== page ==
As a Dutch national raised the Netherlands, who has lived in South Africa for close to 15 years, it is always interesting to compare the two countries and how problems are dealt with.

The corona pandemic creates a unique global challenge affecting every country. During my life-time I cannot recall any global event affecting the entire world the way the current pandemic does.

Since the Netherlands and South Africa are both severely affected by the same threat, one can make a good comparison between the way these countries have dealt with this crisis.

The crisis hit the Netherland probably a month prior to the first case being identified in South Africa.
The initial approach was to take caution, request the populations to stop shaking hands but essentially to continue life as usual. With the skiing season in early March, thousands of Dutch travelled to the Italian Alps, one of the Covid-19  hotspots at the time. Shortly thereafter the south of the country celebrated the annual Carnival, an event attracting thousands of locals into tiny bars and neighbourhood centres, the ideal conditions to spread the virus. By the end of March, the ICU units at local hospitals started filling up to capacity and the first fatalities were reported. Being able to track every case and potential spread already seemed nearly impossible.

Despite the severity, the Netherlands never implemented a formal lock-down, but a self-proclaimed ‘intelligent lock-down’ as it was often referred to. The Prime Minister announced a number of measures such as mandatory social distancing of 1,5m in public spaces, working from home as much as possible and closing of bars and restaurants and some other public facilities. Face masks were never encouraged at that stage. The Prime Minister called upon its people to be responsible and adhere to the 1,5m at all times in public spaces but at a nation should aim for group immunity. Group immunity can only be achieved once the vast majority has built up resistance. The sparing of the economy was always made a huge priority.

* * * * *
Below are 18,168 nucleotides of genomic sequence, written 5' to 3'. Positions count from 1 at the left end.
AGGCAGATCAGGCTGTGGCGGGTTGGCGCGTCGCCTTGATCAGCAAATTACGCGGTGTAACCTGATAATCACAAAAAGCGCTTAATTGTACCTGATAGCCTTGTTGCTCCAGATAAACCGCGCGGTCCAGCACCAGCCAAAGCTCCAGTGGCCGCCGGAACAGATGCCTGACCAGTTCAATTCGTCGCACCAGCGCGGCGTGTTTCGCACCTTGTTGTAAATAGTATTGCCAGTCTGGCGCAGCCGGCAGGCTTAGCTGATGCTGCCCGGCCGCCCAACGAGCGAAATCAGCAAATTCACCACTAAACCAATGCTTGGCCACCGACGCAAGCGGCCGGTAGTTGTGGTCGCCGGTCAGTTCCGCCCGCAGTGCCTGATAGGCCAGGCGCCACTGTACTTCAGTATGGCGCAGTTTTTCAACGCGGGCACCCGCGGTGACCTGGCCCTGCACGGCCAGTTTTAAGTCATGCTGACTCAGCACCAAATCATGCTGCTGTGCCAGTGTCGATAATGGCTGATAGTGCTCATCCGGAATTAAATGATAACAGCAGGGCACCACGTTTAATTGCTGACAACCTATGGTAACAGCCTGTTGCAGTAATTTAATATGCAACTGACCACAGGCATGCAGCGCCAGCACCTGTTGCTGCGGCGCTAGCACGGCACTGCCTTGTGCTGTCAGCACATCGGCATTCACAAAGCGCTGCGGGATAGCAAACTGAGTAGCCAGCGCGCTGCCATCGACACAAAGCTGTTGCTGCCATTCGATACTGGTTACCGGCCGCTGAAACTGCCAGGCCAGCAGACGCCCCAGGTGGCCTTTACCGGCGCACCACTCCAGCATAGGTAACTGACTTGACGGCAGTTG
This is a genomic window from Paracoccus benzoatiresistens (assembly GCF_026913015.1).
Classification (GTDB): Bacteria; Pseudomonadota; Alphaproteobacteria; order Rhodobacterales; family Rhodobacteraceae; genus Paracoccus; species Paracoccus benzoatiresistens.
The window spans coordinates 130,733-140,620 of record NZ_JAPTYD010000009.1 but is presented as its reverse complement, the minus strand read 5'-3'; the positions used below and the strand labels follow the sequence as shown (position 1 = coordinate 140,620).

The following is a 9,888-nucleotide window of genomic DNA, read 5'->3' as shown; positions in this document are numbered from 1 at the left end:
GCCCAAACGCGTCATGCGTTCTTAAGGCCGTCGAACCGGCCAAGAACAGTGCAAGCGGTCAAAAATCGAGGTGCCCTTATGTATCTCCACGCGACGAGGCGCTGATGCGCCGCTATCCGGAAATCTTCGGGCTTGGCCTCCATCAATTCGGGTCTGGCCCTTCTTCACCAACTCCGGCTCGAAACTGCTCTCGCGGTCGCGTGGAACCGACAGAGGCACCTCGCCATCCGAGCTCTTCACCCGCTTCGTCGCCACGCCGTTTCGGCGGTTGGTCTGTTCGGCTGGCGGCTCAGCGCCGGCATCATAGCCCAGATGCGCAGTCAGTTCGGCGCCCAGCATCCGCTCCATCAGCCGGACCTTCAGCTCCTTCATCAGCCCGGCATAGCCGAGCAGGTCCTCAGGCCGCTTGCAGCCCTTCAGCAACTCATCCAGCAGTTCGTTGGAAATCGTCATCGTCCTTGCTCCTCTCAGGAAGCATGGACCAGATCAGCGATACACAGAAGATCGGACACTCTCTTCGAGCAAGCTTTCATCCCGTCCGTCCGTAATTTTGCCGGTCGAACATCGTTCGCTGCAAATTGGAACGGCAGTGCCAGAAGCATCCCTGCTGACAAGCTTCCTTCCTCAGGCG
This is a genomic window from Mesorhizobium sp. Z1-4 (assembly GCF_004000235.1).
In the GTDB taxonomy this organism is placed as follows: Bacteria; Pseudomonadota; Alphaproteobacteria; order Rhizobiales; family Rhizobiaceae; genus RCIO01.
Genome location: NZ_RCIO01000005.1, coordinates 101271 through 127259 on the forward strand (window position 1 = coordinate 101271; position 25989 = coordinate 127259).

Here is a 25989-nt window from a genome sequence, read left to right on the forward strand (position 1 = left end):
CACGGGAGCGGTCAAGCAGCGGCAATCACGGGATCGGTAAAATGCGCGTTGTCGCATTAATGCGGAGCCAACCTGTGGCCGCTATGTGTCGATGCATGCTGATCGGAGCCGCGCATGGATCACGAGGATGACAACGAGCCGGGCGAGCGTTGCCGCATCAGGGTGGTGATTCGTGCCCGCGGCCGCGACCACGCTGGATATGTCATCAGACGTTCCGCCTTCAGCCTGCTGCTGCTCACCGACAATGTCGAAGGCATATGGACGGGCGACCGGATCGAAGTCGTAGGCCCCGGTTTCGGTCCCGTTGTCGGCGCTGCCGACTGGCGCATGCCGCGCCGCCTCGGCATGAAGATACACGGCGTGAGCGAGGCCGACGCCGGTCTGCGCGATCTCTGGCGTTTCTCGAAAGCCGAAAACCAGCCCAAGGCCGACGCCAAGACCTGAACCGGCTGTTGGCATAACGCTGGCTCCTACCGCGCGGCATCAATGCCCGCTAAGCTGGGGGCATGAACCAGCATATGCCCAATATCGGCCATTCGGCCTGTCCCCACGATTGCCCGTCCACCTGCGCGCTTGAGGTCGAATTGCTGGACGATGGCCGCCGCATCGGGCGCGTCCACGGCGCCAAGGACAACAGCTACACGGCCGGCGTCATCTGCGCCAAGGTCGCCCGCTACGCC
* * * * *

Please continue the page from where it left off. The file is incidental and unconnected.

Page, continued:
At the same time South Africa reported its first case. A gentleman from the scenic town of Hilton in KwaZulu Natal brought the virus back from holiday in Italy. Another few cases followed in the days thereafter. We were all taken by surprise about the firm action the South African government took at the stage the cases could be counted on a few hands. At the same time, we commended the government for being so pro-active. Now, nearly three months later South Africa very carefully starts to relax its stringent lock-down measures while the rate of infection continues to rise exponentially. In contrast, the Netherlands clearly seems to be through the first (and hopefully only) wave, with the ICU units dealing with only a hand-full of corona cases.

It is fascinating to see the difference in approach. The Netherlands adopting a very calculating approach balancing economy vs health. Of course, with its good health system, the decision was a little easier to take.

South Africa chose a rather authoritarian approach giving law enforcement all necessary tools to act where needed. Industries, provinces and the country as a whole were shut down and locked up. Little room was left for people to behave responsible.

Finally the approaches in both countries were different, but then one has to keep the local conditions, demographics and economics in mind, which differ vastly.

 

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By Hans Kroll